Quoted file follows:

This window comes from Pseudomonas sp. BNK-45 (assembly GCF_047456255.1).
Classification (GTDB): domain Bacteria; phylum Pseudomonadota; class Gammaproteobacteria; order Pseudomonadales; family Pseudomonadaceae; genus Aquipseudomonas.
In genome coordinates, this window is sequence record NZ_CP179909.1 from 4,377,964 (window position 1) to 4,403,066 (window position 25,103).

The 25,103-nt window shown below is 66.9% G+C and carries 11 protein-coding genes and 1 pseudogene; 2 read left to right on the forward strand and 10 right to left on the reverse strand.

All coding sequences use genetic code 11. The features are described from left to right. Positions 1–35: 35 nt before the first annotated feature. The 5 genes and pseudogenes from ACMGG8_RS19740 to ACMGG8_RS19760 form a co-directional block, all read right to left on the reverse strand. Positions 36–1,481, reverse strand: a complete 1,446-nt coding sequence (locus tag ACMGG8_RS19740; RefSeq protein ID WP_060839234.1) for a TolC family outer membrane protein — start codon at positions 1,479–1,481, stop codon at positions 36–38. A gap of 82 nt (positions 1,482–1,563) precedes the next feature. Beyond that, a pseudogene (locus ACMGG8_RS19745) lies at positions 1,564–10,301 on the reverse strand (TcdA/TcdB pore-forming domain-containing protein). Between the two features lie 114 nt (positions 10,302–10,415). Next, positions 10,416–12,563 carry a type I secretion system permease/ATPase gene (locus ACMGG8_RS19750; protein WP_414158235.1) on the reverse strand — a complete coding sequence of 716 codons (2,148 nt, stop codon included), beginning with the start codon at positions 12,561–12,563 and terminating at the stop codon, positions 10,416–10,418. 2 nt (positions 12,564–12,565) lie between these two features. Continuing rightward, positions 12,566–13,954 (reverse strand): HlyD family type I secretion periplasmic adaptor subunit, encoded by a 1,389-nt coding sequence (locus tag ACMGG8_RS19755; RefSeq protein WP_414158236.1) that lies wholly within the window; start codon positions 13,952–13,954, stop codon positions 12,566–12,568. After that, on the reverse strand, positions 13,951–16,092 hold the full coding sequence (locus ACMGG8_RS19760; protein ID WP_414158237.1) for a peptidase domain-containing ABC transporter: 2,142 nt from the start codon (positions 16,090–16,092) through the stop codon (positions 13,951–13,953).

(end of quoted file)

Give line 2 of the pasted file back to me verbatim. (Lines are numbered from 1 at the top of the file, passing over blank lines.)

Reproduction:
Classification (GTDB): domain Bacteria; phylum Pseudomonadota; class Gammaproteobacteria; order Pseudomonadales; family Pseudomonadaceae; genus Aquipseudomonas.